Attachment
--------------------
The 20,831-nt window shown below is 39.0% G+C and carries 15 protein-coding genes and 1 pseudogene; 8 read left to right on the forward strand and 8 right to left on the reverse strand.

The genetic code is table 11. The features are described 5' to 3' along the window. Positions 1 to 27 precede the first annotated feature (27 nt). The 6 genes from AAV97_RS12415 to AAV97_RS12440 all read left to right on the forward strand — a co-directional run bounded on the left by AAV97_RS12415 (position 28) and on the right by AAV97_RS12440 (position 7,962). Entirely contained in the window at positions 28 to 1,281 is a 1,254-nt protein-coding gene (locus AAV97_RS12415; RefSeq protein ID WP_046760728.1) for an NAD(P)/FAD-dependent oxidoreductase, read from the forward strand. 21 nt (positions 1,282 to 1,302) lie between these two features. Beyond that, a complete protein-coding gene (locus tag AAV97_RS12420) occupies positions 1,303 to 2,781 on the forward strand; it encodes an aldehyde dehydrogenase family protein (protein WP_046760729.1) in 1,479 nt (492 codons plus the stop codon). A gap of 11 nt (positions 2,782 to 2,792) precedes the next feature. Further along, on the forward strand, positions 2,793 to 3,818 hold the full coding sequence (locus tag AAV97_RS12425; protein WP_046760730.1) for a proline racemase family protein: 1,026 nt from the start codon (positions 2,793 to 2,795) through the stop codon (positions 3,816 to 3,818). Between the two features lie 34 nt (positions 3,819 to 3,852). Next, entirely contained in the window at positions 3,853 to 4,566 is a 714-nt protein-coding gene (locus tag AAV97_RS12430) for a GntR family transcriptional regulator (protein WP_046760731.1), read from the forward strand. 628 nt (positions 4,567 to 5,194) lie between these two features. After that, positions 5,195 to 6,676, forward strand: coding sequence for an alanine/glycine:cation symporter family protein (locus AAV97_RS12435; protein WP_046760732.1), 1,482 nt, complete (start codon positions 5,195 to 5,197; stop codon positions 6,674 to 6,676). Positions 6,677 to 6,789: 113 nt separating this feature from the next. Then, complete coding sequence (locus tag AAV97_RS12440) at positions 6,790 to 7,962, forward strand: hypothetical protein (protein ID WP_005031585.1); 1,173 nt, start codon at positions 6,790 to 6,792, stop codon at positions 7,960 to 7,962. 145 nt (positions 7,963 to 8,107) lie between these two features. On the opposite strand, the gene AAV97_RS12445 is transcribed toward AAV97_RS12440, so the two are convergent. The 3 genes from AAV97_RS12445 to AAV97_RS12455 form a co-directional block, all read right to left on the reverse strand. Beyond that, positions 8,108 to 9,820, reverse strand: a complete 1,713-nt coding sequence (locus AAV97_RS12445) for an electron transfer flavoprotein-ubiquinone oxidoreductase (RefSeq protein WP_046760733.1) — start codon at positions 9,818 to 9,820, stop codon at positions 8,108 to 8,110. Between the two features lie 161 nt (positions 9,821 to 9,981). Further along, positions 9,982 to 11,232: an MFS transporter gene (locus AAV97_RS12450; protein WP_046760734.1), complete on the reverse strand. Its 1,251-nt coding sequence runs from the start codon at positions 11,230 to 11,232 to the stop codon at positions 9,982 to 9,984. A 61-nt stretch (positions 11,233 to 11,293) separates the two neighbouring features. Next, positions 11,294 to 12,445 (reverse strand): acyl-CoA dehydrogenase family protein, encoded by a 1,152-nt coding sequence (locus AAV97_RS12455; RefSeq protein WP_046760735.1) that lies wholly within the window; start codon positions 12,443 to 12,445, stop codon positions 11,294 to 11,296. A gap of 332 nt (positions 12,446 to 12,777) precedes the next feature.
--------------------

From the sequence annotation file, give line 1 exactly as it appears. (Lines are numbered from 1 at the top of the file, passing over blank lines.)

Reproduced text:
The 20,831-nt window shown below is 39.0% G+C and carries 15 protein-coding genes and 1 pseudogene; 8 read left to right on the forward strand and 8 right to left on the reverse strand.